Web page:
ELIZABETH, N.J. — Trains first came to this northern New Jersey city in 1835, with rail service connecting the city with Newark on the New Jersey Railroad.
Around that time, the Elizabeth & Somerville Railroad, using horse-drawn trains, began service between Elizabethtown and Elizabeth. The railroad, which was a predecessor of the Central Railroad of New Jersey, turned to steam in 1839, according to The Historical Guide to North American Railroads, Second Edition.
Union Station was completed in April 1854, the same year a second track was laid between Elizabeth and Elizabethport.
In 1864, the Central Railroad of New Jersey opened a line to Jersey City. And four years later, construction of a third track between Elizabeth and Jersey City began. Grading for that track was completed in 1866.
During the mid 19th century, both the Central Railroad of New Jersey and the New Jersey Railroad remained competitive, often fighting “price wars.”
In 1872, the Central Railroad of New Jersey’s Newark and Elizabeth branch opened.
Between 1891 and 1893, the Central Railroad of New Jersey built the main Elizabeth depot. The station was completed at a cost of $38,600. It was remodeled in 1920 and in 1953 it was modernized at a cost of more than $50,000, according to the city.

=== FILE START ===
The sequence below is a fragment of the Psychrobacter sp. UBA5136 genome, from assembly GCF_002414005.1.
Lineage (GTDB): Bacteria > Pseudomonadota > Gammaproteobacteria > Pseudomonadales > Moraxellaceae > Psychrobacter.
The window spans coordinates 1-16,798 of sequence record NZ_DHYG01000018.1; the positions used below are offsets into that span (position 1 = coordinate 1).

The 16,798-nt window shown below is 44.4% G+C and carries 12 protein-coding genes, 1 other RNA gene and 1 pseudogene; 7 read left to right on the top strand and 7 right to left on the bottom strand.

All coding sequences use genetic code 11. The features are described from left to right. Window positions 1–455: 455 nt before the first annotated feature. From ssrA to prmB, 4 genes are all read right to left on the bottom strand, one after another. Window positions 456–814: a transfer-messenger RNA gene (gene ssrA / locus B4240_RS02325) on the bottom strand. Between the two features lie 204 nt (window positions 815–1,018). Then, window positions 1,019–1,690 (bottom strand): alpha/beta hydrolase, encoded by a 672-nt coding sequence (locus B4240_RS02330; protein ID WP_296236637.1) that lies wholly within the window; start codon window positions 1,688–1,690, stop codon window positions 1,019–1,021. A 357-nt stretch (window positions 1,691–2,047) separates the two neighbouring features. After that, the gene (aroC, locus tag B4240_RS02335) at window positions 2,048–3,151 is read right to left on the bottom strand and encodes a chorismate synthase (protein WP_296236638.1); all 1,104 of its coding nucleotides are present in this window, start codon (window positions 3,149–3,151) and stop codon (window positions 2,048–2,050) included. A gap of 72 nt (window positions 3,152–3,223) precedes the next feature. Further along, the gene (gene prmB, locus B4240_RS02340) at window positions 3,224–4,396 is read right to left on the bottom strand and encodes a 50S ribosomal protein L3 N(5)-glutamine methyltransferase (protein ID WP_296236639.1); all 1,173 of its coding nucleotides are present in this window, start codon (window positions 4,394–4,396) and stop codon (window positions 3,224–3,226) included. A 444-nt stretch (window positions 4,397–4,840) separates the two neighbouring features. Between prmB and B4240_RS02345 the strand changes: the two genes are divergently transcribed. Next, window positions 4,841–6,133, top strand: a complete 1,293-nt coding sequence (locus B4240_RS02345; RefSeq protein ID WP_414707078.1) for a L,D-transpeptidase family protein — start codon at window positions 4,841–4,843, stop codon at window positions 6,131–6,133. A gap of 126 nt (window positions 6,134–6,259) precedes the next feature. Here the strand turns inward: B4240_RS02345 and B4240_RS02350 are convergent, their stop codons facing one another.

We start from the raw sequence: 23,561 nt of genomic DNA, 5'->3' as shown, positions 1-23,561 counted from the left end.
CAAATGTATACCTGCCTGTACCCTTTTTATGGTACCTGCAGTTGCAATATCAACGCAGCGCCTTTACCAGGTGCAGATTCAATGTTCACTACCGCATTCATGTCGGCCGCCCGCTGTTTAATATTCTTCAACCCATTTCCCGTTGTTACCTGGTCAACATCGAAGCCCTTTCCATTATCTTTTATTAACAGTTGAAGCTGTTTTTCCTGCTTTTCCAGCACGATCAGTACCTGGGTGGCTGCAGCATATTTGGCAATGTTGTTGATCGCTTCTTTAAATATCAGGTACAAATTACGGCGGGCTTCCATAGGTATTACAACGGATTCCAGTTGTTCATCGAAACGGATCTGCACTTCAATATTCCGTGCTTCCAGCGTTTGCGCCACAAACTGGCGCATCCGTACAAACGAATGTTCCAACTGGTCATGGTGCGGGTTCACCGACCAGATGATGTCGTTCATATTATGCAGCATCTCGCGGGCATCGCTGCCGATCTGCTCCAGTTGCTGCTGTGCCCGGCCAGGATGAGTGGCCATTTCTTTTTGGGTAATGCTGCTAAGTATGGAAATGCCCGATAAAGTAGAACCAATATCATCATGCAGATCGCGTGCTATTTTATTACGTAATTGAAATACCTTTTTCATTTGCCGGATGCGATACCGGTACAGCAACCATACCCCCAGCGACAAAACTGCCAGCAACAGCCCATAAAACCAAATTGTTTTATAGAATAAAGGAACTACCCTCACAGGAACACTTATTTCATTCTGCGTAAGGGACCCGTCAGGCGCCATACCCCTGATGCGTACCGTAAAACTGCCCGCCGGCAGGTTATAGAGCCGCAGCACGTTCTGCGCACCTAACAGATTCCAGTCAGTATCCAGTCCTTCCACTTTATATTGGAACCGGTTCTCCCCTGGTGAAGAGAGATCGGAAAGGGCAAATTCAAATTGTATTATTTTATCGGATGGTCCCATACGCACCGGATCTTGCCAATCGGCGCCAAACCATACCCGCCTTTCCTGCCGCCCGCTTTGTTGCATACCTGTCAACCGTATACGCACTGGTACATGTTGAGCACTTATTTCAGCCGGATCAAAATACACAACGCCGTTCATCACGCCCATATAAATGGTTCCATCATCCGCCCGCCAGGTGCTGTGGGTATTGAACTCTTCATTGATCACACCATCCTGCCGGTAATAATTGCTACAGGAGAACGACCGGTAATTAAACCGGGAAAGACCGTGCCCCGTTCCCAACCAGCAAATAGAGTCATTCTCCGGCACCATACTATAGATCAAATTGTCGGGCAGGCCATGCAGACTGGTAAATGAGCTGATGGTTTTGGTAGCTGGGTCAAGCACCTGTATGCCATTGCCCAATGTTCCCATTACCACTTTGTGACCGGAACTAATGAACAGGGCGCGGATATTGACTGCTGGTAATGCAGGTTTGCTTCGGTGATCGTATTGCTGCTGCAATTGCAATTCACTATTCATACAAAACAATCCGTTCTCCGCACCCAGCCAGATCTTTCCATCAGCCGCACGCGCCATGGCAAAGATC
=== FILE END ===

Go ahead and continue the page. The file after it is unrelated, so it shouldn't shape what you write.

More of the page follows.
In 1988, N.J. Transit rehabilitated the station. The depot was placed on the National Register of Historical Places on Sept. 1, 1984.
On Feb. 4, 1987, N.J. Transit opened the North Elizabeth station. The station continues to see light use today.
In April 1987, Conrail removed the former Central Railroad of New Jersey express tracks between Aldene and Elizabeth. The former right of way can still be seen, passing under the current Northeast Corridor mainline.
More recently, the Port Authority of New York and New Jersey and the city of Elizabeth have identified some projects they say will improve the shipment of goods, including a rail line linking the Staten Island Railroad to Elizabeth.
Published in the August 2005 edition of The Cross-Tie.
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